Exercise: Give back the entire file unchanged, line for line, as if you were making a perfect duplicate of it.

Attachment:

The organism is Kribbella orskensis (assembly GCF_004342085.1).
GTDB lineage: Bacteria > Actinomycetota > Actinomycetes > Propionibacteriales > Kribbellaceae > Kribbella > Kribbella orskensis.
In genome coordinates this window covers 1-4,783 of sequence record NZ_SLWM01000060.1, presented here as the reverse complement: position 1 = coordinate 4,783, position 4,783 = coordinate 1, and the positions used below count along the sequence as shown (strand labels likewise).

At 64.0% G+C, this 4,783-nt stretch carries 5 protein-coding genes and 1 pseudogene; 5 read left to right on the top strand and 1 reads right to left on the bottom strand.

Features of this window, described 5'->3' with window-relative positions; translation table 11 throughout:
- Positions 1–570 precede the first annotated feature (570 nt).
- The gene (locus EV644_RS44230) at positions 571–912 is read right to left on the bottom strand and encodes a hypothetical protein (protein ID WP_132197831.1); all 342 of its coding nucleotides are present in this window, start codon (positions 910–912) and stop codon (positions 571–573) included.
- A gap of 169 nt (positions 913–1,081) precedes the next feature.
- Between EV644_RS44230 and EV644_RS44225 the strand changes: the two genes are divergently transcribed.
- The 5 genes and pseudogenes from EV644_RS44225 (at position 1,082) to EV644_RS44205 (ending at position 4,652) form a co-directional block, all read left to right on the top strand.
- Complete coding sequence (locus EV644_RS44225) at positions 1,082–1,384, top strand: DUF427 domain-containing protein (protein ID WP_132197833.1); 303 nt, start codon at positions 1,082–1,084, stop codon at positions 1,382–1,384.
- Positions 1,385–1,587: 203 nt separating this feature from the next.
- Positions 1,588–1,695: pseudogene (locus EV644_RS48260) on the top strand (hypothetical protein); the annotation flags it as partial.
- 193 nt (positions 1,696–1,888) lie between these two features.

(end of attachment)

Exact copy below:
The organism is Kribbella orskensis (assembly GCF_004342085.1).
GTDB lineage: Bacteria > Actinomycetota > Actinomycetes > Propionibacteriales > Kribbellaceae > Kribbella > Kribbella orskensis.
In genome coordinates this window covers 1-4,783 of sequence record NZ_SLWM01000060.1, presented here as the reverse complement: position 1 = coordinate 4,783, position 4,783 = coordinate 1, and the positions used below count along the sequence as shown (strand labels likewise).

At 64.0% G+C, this 4,783-nt stretch carries 5 protein-coding genes and 1 pseudogene; 5 read left to right on the top strand and 1 reads right to left on the bottom strand.

Features of this window, described 5'->3' with window-relative positions; translation table 11 throughout:
- Positions 1–570 precede the first annotated feature (570 nt).
- The gene (locus EV644_RS44230) at positions 571–912 is read right to left on the bottom strand and encodes a hypothetical protein (protein ID WP_132197831.1); all 342 of its coding nucleotides are present in this window, start codon (positions 910–912) and stop codon (positions 571–573) included.
- A gap of 169 nt (positions 913–1,081) precedes the next feature.
- Between EV644_RS44230 and EV644_RS44225 the strand changes: the two genes are divergently transcribed.
- The 5 genes and pseudogenes from EV644_RS44225 (at position 1,082) to EV644_RS44205 (ending at position 4,652) form a co-directional block, all read left to right on the top strand.
- Complete coding sequence (locus EV644_RS44225) at positions 1,082–1,384, top strand: DUF427 domain-containing protein (protein ID WP_132197833.1); 303 nt, start codon at positions 1,082–1,084, stop codon at positions 1,382–1,384.
- Positions 1,385–1,587: 203 nt separating this feature from the next.
- Positions 1,588–1,695: pseudogene (locus EV644_RS48260) on the top strand (hypothetical protein); the annotation flags it as partial.
- 193 nt (positions 1,696–1,888) lie between these two features.